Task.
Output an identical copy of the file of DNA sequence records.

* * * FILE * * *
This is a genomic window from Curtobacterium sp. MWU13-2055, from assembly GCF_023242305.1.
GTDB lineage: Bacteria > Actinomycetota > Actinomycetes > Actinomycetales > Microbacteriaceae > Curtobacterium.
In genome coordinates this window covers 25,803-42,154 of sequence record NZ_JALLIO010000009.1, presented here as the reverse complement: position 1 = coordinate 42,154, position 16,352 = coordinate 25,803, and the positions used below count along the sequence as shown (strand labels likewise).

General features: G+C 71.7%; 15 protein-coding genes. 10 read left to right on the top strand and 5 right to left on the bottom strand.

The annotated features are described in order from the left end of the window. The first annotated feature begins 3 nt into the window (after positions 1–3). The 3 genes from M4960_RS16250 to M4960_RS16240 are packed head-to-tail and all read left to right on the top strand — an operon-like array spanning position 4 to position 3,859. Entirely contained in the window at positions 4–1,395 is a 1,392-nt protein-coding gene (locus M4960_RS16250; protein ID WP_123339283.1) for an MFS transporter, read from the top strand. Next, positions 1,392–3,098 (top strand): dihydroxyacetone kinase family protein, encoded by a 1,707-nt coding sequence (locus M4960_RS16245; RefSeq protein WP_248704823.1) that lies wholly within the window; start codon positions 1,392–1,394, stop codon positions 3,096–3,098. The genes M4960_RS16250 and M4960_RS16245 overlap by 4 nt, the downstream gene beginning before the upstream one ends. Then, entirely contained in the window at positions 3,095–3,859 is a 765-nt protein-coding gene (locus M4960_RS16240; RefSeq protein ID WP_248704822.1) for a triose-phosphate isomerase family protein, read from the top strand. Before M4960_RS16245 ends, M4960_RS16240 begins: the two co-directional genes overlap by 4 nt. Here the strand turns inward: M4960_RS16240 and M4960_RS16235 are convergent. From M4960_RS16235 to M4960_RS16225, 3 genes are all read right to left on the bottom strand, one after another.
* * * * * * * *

This is a genomic window from Curtobacterium sp. MWU13-2055, from assembly GCF_023242305.1.
GTDB lineage: Bacteria > Actinomycetota > Actinomycetes > Actinomycetales > Microbacteriaceae > Curtobacterium.
In genome coordinates this window covers 25,803-42,154 of sequence record NZ_JALLIO010000009.1, presented here as the reverse complement: position 1 = coordinate 42,154, position 16,352 = coordinate 25,803, and the positions used below count along the sequence as shown (strand labels likewise).

General features: G+C 71.7%; 15 protein-coding genes. 10 read left to right on the top strand and 5 right to left on the bottom strand.

The annotated features are described in order from the left end of the window. The first annotated feature begins 3 nt into the window (after positions 1–3). The 3 genes from M4960_RS16250 to M4960_RS16240 are packed head-to-tail and all read left to right on the top strand — an operon-like array spanning position 4 to position 3,859. Entirely contained in the window at positions 4–1,395 is a 1,392-nt protein-coding gene (locus M4960_RS16250; protein ID WP_123339283.1) for an MFS transporter, read from the top strand. Next, positions 1,392–3,098 (top strand): dihydroxyacetone kinase family protein, encoded by a 1,707-nt coding sequence (locus M4960_RS16245; RefSeq protein WP_248704823.1) that lies wholly within the window; start codon positions 1,392–1,394, stop codon positions 3,096–3,098. The genes M4960_RS16250 and M4960_RS16245 overlap by 4 nt, the downstream gene beginning before the upstream one ends. Then, entirely contained in the window at positions 3,095–3,859 is a 765-nt protein-coding gene (locus M4960_RS16240; RefSeq protein ID WP_248704822.1) for a triose-phosphate isomerase family protein, read from the top strand. Before M4960_RS16245 ends, M4960_RS16240 begins: the two co-directional genes overlap by 4 nt. Here the strand turns inward: M4960_RS16240 and M4960_RS16235 are convergent. From M4960_RS16235 to M4960_RS16225, 3 genes are all read right to left on the bottom strand, one after another.